Frankfurt

Overview

Introduction

Frankfurt am Main, Germany, may be the smallest of Europe's big cities, but it's certainly not lacking in stature.

Throughout its history, Frankfurt has been linked to international trade, commerce and transportation. Today, Frankfurt is the home of the European Central Bank and the largest German stock exchange. A popular European travel destination, it is also a major transportation hub, with one of Europe's largest airports and one of its busiest train stations.

Only a small section of Frankfurt's original town center survived the bombings of World War II, and much of the city was rebuilt in the 1950s. Today, its multifaceted outlook reflects its colorful history of fame, destruction and rebirth.

Frankfurt's importance as a travel and tourism destination is sometimes countered by its dubious reputation as a dull, business-minded place. It's true that every day this city swells with 325,000 commuters who go to work in the gleaming financial district or attend one of its world-famous trade fairs.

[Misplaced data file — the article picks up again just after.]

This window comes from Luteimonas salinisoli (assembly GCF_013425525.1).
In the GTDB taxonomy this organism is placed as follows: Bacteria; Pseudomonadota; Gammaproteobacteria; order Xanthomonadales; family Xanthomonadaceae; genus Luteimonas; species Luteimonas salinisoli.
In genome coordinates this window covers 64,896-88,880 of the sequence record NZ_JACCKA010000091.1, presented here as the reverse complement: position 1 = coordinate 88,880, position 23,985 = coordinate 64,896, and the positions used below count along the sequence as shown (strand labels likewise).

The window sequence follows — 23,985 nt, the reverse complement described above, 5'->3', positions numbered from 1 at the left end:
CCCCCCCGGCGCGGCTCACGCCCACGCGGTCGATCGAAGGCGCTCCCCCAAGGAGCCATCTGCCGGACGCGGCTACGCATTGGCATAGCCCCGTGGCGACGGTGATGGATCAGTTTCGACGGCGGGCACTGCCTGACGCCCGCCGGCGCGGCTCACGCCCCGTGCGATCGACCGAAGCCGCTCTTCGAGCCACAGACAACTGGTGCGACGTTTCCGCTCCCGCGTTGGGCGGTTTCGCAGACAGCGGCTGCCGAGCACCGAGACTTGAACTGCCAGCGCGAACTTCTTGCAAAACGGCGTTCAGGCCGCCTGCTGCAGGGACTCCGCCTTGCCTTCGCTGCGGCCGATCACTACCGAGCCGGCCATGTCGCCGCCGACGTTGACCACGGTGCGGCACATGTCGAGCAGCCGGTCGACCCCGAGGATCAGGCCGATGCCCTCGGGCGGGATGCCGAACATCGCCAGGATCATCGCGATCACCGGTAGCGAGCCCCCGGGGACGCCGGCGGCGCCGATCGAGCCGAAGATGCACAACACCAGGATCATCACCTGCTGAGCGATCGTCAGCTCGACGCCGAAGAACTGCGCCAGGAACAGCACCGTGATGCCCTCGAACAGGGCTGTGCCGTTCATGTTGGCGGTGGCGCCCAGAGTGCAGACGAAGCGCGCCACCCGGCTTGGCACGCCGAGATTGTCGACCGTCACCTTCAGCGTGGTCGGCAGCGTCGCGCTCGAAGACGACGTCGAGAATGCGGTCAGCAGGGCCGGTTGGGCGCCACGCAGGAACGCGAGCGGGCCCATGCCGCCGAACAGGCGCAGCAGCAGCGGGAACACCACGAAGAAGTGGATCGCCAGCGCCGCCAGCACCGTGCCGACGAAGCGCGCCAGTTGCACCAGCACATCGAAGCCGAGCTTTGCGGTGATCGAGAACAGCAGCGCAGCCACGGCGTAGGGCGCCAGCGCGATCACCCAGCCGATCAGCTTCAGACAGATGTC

However, locals and visitors alike appreciate Frankfurt's fine opera, ballet and world-class museums. Those who do take the time to get to know the city are also pleasantly surprised by its multicultural variety and the beauty of its suburbs and surrounding countryside. For a look at Frankfurt's fun tourism side, visit the baboons at the Frankfurt Zoo or sample the local apple wine.

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